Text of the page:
3.5 out of 5 stars
As someone who grew up in Iowa, wrestling was part of the culture, even if you did not participate in it. Dan Gable was always a legend of the sport and built an empire at the University of Iowa that still influences this segment of athletics. From his legacy, there have been numerous National, World and Olympic champions. Some have gone on to prominence, and a few have struggled with life. The Last Champion is a story that reflects the challenges that many athletes face when they are thrown into the pressures of the limelight. Gable worked with the production team to provide authenticity to the sport and the experiences of these competitors.
John Wright (Yellowstone’s Cole Hauser) has been living a life of seclusion from the sport and community that made him the hero he once was. As a national and Olympic champion in wrestling, the young man rode the wave of popularity until he was exposed for using performance-enhancing drugs and was stripped of his medal. This shame caused him to spend time in the military and working jobs that kept him from his family and hometown. When his mother passes away, John returns to his family home to face his demons within the community and in his own life.
The former high school star is embraced by some while ostracised by others within the small town. Yet, Coach Stevens (Peter Onorati), who used to mentor John, reaches out to him and helps to reconnect with the close-knit community. Until one night when his friend passes away and the coaching role is left vacant at the high school. Naturally, many look to John to fill in for their beloved coach and help a struggling team to make it to the state championship. This is especially important to the unsuspecting wrestler, Michael Miller (Sean H. Scully), looking for someone to guide him to the next level.
What stands out about this faith-focussed film is the quality of the cast and the excellent portrayal of wrestling. Not since Foxcather has there been a story that has woven the visceral beauty of this sport into a screenplay. Fans of the sport will appreciate the visual mastery of this production. Still, thankfully you do not have to know anything about real wrestling to enjoy this movie. It could be due to the stroke of genius to cast the brooding Cole Hauser in the role. He manages to capture the charisma and seething confidence that tends to be part of the persona of these athletes.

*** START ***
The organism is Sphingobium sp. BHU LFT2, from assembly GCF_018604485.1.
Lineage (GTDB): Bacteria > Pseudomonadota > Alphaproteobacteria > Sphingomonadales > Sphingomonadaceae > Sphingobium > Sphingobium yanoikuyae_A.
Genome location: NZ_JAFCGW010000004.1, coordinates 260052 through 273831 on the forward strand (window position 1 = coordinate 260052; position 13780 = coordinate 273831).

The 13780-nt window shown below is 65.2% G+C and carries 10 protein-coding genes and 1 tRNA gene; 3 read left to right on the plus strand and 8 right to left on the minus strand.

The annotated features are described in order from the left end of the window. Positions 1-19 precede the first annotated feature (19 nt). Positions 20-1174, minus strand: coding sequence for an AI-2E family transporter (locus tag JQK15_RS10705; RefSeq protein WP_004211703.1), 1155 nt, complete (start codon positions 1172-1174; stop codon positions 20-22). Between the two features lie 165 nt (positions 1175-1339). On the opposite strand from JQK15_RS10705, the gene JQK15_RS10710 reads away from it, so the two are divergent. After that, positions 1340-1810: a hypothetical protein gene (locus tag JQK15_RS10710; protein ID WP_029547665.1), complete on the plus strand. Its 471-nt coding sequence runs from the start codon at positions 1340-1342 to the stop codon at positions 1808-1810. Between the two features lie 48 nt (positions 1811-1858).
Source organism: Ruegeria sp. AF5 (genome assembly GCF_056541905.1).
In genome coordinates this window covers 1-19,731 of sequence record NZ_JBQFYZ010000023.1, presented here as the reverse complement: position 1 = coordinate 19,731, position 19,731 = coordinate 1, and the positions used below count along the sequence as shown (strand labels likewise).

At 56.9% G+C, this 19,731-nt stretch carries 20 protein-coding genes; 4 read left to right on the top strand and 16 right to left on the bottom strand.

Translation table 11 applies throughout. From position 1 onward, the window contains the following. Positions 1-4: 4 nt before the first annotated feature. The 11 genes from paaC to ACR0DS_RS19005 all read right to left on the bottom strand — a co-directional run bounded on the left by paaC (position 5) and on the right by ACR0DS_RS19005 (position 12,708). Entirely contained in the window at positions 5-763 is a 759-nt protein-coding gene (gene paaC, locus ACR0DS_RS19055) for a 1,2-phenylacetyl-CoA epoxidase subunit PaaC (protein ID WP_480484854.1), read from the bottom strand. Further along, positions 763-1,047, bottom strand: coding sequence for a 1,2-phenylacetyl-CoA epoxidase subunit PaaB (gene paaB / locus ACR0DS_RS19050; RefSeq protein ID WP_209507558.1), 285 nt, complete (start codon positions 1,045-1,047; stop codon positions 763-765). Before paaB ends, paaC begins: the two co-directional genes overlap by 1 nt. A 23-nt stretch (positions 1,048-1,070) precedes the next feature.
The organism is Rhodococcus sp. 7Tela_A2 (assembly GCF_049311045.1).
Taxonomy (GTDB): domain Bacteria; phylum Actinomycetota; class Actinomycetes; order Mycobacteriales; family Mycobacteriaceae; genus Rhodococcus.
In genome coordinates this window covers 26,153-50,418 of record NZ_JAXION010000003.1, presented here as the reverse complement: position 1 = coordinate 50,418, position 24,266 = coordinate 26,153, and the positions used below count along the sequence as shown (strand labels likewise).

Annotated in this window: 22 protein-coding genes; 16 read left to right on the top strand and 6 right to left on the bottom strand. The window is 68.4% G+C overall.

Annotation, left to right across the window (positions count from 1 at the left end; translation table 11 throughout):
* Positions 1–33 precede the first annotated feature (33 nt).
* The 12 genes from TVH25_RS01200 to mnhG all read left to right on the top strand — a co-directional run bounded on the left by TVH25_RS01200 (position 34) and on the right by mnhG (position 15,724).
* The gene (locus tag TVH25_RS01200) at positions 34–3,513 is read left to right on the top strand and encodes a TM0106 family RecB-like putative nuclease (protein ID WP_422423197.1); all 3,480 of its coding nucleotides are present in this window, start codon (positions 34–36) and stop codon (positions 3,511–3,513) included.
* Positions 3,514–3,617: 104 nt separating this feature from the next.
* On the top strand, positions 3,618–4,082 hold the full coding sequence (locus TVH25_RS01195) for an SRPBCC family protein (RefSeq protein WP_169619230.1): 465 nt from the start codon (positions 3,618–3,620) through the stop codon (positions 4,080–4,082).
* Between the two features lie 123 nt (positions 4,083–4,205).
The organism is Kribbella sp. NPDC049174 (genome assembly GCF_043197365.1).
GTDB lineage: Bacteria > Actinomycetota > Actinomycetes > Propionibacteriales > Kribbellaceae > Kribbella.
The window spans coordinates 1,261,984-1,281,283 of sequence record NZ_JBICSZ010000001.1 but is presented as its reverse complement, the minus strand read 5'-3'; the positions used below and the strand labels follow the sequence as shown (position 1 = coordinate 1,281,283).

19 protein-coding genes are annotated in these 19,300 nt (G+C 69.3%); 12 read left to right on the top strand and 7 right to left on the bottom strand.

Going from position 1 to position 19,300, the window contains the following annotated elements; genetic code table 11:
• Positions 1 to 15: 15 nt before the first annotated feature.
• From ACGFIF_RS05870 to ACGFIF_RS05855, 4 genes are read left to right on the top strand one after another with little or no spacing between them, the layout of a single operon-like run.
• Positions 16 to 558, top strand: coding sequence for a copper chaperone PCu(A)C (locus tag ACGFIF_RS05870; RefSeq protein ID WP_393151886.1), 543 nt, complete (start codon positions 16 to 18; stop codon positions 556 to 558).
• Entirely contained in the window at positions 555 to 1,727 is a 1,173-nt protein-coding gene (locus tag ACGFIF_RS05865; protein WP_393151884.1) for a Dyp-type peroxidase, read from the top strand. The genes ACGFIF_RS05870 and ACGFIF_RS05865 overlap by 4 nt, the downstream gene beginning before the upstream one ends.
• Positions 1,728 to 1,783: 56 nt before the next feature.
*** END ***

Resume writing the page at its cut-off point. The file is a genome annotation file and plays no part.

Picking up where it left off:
Beyond the sporting element, this story has some of the standard aspects seen within this genre. Yet, they complement the progression of the story. There is a predictability to the storyline, but this production wrestles its way to the top with its exceptional cast and production quality. Like wrestling itself, this movie is raw, physical and impossible to stop watching. Dan Gable even makes an appearance, which proves he should keep to coaching. Still, The Last Champion is worth discovering and sharing with anyone in need of a second chance.
You can rent this as part of new streaming service WONDER's Early Access Premium Rental
REEL DIALOGUE: Are we all meant for greatness? Well, yes and no.
Sporting stories like The Last Champion have fascinated audiences throughout history, because they depict the inside story behind the lives of those who reach the highest levels of the sport. This story may tap into a deep inner desire to do something extraordinary with our lives or show how human these individuals are in life.
Most of us will never have our lives displayed on the pages of magazines or will we experience the euphoria of winning an Olympic medal. Does that mean that our lives mean any less than that of the wrestling greats mentioned in this film? Not according to the Bible, in Psalm 139 it states that we are fearfully and wonderfully made by God, which moves our lives from ordinary to extraordinary. Not because of who we are, but because of who created us.
I praise you because I am fearfully and wonderfully made; your works are wonderful, I know that full well. - Psalm 139:14